This is a rush transcript from "Special Report," February 7, 2011. This copy may not be in its final form and may be updated.
(BEGIN VIDEO CLIP)
DAVID CAMERON, BRITISH PRIME MINISTER: Under the doctrine of state multiculturalism we have encouraged different cultures to live separate lives, apart from each other, and apart from the mainstream. We fail to provide a vision of society to which they feel they want to belong. We have even tolerated these segregated communities behaving in ways that run completely counter to our values.
NILE GARDINER, FOREIGN AFFAIRS ANALYST: David Cameron's speech firmly rejected not only the radical Islamists but also those who apologize for them.
(END VIDEO CLIP)
BRET BAIER, ANCHOR: Multiculturalism under attack again, this time by the British prime minister. This follows the German chancellor Angela Merkel a few months ago saying this, "At the beginning of the 60s our country called the foreign workers to come to Germany, and now they live in our country. We kidded ourselves a while, we said: 'they won't stay, sometime they will be gone.' But this isn't reality. And of course the approach [to building] multicultural [society] and to live side by side and to enjoy each other has failed, utterly failed."
We're back with the panel. What about this, Charles?
CHARLES KRAUTHAMMER, SYNDICATED COLUMNIST: This I think is a very important moment in the history of the west. There is a cancer growing inside the west. Some of the leaders have acknowledged it, Angela Merkel of Germany, but mostly it's been the view of opposition and the opposition as in Holland have been called racist.
When you hear the prime minister of Britain in a coalition government with the liberals, expressing this, I think it's a sign of an important cultural shift. It's now OK to actually speak the truth. And they are indicating because of overt government policy subsidizing these separations allowing these kind of incendiary anti-western, anti-British, even pro-terrorist speeches and sermons, et cetera, to be issued in these places, I think this is a moment in which it will allow public opinion to express itself and the laws, especially the subsidizing of this separation should change.
BAIER: A.B., you likely wouldn't hear this from the Obama administration.
A.B. STODDARD, ASSOCIATE EDITOR, THE HILL: No. I think this is a fascinating concept but I don't really know -- it's not that he is not right. I don't know where he is going to go with this. He is looking to create a shared national identity. He wants to educate his people in the elements of a common culture and force, you know, the English language speaking.
He said the ideology of extremism is a problem, but Islam emphatically is not, and that picking a fight with the latter will do nothing to help us confront the former. So withholding public funds from groups associated with extremists makes sense. Working with peaceful moderate Muslims makes sense. Beyond that I don't know what you do without discriminating against and ultimately isolating those peaceful, moderate Muslims.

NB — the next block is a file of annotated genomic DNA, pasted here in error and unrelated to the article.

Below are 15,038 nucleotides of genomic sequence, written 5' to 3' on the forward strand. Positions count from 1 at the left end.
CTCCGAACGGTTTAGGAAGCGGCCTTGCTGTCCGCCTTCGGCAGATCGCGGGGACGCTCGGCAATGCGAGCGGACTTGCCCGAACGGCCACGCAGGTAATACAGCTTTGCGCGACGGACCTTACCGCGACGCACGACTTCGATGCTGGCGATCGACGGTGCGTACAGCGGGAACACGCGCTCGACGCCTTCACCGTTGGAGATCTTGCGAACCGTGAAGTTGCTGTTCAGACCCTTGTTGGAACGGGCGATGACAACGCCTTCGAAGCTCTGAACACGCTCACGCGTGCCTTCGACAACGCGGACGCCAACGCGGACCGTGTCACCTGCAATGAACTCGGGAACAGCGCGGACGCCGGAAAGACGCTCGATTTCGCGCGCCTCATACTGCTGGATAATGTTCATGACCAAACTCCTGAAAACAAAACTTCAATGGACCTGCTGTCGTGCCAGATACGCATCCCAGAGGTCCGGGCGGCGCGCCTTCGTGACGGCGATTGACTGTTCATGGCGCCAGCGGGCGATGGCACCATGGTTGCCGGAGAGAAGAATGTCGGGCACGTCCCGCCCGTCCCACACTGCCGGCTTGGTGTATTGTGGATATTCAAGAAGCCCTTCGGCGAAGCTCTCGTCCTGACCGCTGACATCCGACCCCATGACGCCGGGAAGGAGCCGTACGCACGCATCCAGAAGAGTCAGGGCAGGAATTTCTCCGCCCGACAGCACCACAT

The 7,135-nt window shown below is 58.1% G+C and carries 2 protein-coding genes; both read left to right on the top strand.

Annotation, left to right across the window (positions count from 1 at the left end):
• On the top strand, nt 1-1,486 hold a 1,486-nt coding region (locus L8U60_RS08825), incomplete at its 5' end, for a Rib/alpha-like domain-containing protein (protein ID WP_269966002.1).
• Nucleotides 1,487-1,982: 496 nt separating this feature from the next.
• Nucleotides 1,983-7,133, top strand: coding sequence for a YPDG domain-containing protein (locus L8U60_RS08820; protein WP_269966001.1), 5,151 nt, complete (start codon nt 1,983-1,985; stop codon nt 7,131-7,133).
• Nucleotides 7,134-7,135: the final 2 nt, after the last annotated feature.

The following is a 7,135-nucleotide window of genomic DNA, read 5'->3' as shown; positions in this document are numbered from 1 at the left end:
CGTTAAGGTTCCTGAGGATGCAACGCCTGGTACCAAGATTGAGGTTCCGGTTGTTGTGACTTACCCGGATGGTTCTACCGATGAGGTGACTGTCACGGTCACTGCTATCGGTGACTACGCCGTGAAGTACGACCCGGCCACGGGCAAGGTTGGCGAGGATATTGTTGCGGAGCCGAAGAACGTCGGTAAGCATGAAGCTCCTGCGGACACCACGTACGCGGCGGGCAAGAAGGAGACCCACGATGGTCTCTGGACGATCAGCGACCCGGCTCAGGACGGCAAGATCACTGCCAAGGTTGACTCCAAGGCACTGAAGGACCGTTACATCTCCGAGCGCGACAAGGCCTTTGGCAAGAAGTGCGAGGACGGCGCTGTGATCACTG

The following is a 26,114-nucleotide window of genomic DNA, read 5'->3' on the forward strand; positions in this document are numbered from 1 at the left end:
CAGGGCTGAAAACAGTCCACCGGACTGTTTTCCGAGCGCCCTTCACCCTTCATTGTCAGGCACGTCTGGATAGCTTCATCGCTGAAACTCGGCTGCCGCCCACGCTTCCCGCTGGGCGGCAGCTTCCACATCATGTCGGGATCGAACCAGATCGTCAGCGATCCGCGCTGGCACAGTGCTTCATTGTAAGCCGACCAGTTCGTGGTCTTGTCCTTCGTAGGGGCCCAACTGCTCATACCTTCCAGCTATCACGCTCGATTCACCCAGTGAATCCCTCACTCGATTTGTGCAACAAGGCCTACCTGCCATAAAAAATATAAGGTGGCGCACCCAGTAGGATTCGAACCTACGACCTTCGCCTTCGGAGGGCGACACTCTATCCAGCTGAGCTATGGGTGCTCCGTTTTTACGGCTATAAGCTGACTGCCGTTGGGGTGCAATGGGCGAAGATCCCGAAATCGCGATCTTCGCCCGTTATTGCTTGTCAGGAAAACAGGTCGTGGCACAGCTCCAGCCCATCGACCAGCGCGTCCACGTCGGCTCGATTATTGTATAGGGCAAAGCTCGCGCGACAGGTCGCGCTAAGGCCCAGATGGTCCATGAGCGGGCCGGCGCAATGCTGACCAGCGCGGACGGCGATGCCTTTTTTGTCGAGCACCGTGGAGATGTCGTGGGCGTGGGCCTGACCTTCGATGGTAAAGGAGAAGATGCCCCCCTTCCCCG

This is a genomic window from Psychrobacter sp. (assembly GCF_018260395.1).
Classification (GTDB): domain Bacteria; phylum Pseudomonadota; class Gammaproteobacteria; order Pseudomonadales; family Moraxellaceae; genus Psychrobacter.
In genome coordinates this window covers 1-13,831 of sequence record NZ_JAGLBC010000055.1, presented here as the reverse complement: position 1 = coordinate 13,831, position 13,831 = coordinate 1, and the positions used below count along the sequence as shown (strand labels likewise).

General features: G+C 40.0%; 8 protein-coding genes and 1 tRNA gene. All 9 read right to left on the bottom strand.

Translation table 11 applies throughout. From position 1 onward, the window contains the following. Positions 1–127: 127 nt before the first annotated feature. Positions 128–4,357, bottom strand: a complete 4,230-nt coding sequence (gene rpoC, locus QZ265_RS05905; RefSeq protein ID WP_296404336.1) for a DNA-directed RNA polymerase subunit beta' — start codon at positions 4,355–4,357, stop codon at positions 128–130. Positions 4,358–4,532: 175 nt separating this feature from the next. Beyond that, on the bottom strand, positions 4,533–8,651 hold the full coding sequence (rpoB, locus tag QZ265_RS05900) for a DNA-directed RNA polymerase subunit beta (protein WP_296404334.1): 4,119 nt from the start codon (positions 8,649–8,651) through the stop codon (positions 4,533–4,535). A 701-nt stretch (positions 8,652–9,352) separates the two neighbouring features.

FRED BARNES, EXECUTIVE EDITOR, THE WEEKLY STANDARD: Well look what he says is that -- I agree with Charles, this is a landmark important speech Particularly coming from David Cameron. I had no idea, and I talked to some people today, I was incredibly surprised that David Cameron, who he is a kind of a mushy moderate of a prime minister, who would give this really tough speech in a country where you have deeply engrained political correctness that this violates completely.
To give the speech -- he did say, A.B., some things he is going to do. 16-year-olds in England will have to take courses in the culture and history of the country. Anybody who's going to live in England, they can't live in an isolated, segregated part of a city or a part of England where say Sharia law is imposed and not British law. That if they're going to be there and they want to be citizens, then they're gonna have to be British. They can't be something else. They have to be British.
I mean this was an extremely bold speech and particularly coming after a speech three weeks ago by the chairman or chairwoman of the conservative party who said -- this is Baroness Warsi -- who said that England is rife with Islamo-phobia. And in this speech -- in his speech Cameron totally rejected that view.
KRAUTHAMMER: You don't hear a speech like that here, a, because we do not have the level of isolation and alienation among the Muslim population here as you have in Europe. It's far more integrated and assimilated.
But secondly, because we have a president who doesn't even speak about radical Islam abroad in real terms. He will never use that term or if he does he shies away and he implies it's violent extremism of origins that are entirely unknown. He has to be a lot more honest about that.
BAIER: We will talk about this again. That's it for this panel, but stay tuned to find out who may be next in line to join the Obama administration.
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